With my coffee mug on one hand and my phone on the other, I begin my morning “scroll”, as I like to call it, with the social medias. I clicked the Instagram icon and after the fourth posts, the news hit me. Sarah Michelle Gellar posted a picture of her magazine cover with the other ‘Scream 2’ actresses. I read the descriptions and my heart sank: Wes Craven died at the age of 76.
The first thing flashed through my mind was: No More Scream! I felt bummed out and then I thought, why am I feeling this way? Let’s back up. When I was eight or ten years old, I watched Scream on TV and instantly loved it. The Scream franchise is scary but also super-duper fun. You can regard it as funny and silly and bloody all at the same time. After watching the movies again and again, I then wonder who created this gem? Wes Craven.
Later that day, I opened my laptop and planned to re-watched the Scream series, or maybe some of Wes’ underrated movies like Cursed or Red Eye. But, my curiosity got the better of me, I googled his obituary. After several similar articles, I thought “Huh I don’t even know who he was. What’s his story?”
I typed Wes Craven interview on YouTube search bar and found his radio interview from 1988. I recognized his voice at once and after listening to him for a few minutes, I realised he was also well-spoken. He was raised in a strict religious family where movies are forbidden, because of this he grew up reading books. He earned his Masters in writing and went on to become college professor. However, he didn’t want to continue his PhD and quit his job. Do you know what he did next? He went to Hollywood and worked as a messenger in a production company! He quickly climb the rank, of course, and became assistant manager in a year.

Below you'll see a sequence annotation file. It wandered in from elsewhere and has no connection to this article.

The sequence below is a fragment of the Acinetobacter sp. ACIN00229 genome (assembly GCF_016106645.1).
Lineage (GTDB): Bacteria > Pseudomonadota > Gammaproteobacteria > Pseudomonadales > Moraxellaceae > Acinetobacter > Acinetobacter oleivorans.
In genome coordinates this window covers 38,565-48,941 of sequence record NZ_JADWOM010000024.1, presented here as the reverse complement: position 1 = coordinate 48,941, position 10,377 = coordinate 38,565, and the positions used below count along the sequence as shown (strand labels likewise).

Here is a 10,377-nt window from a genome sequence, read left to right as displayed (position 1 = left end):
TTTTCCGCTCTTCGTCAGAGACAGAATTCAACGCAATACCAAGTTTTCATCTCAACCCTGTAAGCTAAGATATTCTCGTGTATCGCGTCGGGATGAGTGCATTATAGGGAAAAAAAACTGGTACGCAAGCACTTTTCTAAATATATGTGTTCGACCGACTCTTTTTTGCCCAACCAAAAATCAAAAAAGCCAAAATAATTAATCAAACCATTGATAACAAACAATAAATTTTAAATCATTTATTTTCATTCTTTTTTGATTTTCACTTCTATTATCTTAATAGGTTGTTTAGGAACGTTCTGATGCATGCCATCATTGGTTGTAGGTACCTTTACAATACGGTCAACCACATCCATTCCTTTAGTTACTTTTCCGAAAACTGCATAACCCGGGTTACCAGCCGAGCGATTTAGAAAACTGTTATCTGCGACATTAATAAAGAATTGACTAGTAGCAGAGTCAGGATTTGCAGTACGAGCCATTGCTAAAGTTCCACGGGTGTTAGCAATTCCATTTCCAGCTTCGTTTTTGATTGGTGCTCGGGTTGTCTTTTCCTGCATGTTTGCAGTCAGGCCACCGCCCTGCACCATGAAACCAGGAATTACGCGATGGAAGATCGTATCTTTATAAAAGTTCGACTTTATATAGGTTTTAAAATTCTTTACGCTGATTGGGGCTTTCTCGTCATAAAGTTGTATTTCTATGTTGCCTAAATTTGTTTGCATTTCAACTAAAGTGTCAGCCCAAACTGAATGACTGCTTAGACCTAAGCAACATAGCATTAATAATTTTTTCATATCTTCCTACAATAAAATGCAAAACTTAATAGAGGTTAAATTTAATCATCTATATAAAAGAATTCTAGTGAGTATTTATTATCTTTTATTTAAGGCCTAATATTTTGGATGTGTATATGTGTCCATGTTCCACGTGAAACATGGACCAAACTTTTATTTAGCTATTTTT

His choice of words were calculated and his voice was clear, like any college professor should be like. Once it ends, I chose to watch his interview next. It was the one he did with Fangoria and he discussed about his movies. His first movie, The Last House on the Left, was scandalous to say the least. The exploitation horror did well on the box office, but Wes was unemployed for years to come. He stated he didn’t know the movie would be as provoking as it did back in the 70s. He didn’t fully grasp how he originally conceived the idea for the movie since he didn’t grow up watching horrors. However, he did read newspapers and draw his inspirations from the facts that horrible things happen to normal people.
Wes didn’t work for four years after The Last House.. released. He even became a cab driver once his profit money ran out. I was shaking my head by now and wonder what he did next… he returned to horror, of course! Wes confessed that how he tried to strayed away from horror or slasher movies but with no luck. His second movies, The Hill Have Eyes, panned out and he continue making movies; he created his legendary hits in 1984′ A Nightmare on Elm Street. I liked the movie, but I never imagined so many planning goes into it, especially with Freddy Krueger character. From the man with burned skin to the claw fingers to his choice of wardrobes – each of them were carefully planned. Fun Fact: do you know Freddy’s sweater has two of the most clashing colors to the eyes?
I love movies; always have and always will. While listening to Wes Craven’s interview, I felt inspired. Here is the man whose first movie made him the pariah of the movie industry. He suffered from depression, he got divorced, but he bounced back up. He made his magnum opus at the age of 45 (Nightmare’s) and 57 (Scream’s). He revived the teen slasher genre to its glory. He was the nicest famous people on Twitter. His movies centred around teenagers which was not a random decision he made. Wes stated how vulnerable teenagers are from the age of 12 to 18 and why his movies centred around them. It’s his way of saying that growing up is hard to do. We can’t depend on adults, we need to depend on ourselves. His movies mostly depicted soft and gentle lead who fights back after certain period of time, because isn’t that what we do every single day? We fight every day in our lives.
I spent yesterday listening to Wes’ interviews. I learned that he succeeded on finding his calling and scared himself throughout his life with the choices of movies he made and you know what? We should do the same. Let’s scare ourselves by taking a leap of faith and be original, just like the horror maestro did.
RIP Wes Craven and thank you for the movies!
“All of us have our individual curses, something that we are uncomfortable with and something that we have to deal with, like me making horror films, perhaps” – Wes Craven